Origins: The Lives and Worlds of Modern Cosmologists

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Harvard University Press, 1992 - Biography & Autobiography - 563 pages

Origins reveals the human being within the scientist in a study of the philosophical, personal, and social factors that enter into the scientific process. Twenty-seven active cosmologists--including Stephen Hawking, Roger Penrose, Steven Weinberg, Vera Rubin, Allan Sandage, Margaret Geller, and Alan Guth--talk candidly about their childhoods and early influences, their motivations, prejudices, and worldviews. The book's lucid introduction traces the explosion of new ideas that has recently shaken cosmological thinking. Origins explores not just the origin of the universe but also the origins of scientific thought.

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Origins: the lives and worlds of modern cosmologists

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In these interviews with 27 leading figures in contemporary cosmology, the authors--themselves physicists--reveal a diverse and colorful group. Most interesting are revelations about the scientists ... Read full review

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About the author (1992)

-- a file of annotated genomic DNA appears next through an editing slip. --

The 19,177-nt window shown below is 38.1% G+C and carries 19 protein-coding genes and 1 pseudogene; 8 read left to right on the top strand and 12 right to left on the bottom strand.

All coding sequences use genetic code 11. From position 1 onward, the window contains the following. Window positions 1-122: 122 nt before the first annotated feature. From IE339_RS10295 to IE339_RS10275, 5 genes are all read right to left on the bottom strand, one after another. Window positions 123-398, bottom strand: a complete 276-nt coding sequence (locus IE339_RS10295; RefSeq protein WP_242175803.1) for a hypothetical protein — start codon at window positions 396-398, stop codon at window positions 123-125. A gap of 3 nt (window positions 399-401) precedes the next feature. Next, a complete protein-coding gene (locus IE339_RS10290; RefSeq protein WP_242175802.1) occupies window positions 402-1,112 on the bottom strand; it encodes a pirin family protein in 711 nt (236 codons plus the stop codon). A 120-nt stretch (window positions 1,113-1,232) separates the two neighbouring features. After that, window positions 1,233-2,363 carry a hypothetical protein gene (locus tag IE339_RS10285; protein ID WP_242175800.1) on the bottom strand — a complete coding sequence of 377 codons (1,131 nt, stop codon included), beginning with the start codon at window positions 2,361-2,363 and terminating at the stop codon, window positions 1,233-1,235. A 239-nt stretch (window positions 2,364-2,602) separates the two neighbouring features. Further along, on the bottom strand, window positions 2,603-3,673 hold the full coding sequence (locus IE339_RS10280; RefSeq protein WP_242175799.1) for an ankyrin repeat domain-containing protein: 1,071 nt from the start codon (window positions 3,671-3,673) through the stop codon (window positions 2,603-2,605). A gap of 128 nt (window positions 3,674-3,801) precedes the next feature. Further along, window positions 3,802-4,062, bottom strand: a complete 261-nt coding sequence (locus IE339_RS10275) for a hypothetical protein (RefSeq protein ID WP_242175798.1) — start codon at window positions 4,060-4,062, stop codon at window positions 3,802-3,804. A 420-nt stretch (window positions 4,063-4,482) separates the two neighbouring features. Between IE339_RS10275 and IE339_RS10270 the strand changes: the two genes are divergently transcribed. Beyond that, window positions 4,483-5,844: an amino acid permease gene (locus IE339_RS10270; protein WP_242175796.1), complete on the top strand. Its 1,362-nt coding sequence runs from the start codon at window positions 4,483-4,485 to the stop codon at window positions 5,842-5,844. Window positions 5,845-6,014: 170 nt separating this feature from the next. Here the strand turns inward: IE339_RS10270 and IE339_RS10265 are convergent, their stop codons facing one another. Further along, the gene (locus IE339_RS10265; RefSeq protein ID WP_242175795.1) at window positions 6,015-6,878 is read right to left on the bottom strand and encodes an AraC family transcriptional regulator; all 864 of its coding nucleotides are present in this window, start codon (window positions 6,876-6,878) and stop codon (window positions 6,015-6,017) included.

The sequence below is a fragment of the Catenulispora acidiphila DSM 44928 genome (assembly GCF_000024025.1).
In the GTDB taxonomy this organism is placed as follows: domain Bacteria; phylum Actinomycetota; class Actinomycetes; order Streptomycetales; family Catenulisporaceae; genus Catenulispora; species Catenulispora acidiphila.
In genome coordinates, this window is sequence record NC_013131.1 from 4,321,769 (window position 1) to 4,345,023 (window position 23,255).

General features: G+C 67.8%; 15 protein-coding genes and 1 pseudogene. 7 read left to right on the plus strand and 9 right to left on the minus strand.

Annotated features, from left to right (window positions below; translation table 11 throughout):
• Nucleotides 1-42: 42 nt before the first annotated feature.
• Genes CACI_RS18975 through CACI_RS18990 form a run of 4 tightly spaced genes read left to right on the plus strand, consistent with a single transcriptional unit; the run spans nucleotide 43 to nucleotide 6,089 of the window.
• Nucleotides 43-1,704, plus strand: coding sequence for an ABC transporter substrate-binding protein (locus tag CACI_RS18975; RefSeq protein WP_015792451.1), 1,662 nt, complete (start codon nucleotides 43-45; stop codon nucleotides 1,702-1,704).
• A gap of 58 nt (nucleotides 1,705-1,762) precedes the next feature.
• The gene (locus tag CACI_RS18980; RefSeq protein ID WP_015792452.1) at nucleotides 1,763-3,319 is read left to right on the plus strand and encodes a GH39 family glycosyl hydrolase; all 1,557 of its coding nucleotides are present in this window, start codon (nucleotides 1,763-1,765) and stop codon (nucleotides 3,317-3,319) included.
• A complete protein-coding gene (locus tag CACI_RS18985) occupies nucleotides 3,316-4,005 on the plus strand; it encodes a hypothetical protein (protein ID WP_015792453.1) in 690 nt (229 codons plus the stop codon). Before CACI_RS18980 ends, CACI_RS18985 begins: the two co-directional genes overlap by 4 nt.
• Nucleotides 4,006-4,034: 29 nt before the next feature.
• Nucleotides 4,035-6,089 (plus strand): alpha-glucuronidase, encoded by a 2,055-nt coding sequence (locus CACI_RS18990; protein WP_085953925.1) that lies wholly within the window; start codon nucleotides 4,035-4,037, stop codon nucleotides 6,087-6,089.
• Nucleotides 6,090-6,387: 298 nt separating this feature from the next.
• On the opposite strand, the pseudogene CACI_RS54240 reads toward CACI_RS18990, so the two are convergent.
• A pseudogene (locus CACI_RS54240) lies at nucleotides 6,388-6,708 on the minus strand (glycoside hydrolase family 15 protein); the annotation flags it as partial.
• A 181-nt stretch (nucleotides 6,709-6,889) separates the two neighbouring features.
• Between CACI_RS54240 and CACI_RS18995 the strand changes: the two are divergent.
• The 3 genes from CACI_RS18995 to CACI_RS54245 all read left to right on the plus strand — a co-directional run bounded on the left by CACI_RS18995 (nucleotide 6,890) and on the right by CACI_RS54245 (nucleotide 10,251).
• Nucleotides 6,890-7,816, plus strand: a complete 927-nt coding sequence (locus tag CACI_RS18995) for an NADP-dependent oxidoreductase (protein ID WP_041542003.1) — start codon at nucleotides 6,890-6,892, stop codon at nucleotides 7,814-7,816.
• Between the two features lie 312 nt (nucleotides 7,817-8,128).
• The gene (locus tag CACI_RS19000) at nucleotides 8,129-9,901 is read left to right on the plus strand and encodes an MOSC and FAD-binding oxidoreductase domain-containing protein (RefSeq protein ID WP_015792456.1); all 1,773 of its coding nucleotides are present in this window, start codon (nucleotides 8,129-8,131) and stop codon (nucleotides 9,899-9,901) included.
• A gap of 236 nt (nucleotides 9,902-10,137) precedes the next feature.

Alan Lightman was born in Memphis, Tennessee on November 28, 1948. After completing an A.B. at Princeton University in 1970, a Ph.D. at the California Institute of Technology in 1974, and postdoctoral studies at Cornell University in 1976, he moved directly into academia, teaching astronomy and physics at Harvard University, the Smithsonian Astrophysical Observatory, and the Massachusetts Institute of Technology. In the 1980s, he found a way to combine his literary and scientific interests when he began to write essays about science. He explored astronomy, cosmology, particle physics, space exploration, and the life of a scientist, writing about these topics in a way that makes them understandable to the average reader. Many of his essays can be found in the collections Time Travel and Papa Joe's Pipe and A Modern-Day Yankee in a Connecticut Court and Other Essays on Science. He is the author of Ancient Light: Our Changing View of the Universe, which won the Boston Globe's 1991 Critics' Choice award for non-fiction; and is co-author of Origins: The Lives and Worlds of Modern Cosmologists, which received an award from the Association of American Publishers in 1990. In the 1990's, he branched out into fiction, although still with a focus on science. His novels include Einstein's Dreams, Good Benito, and The Diagnosis.

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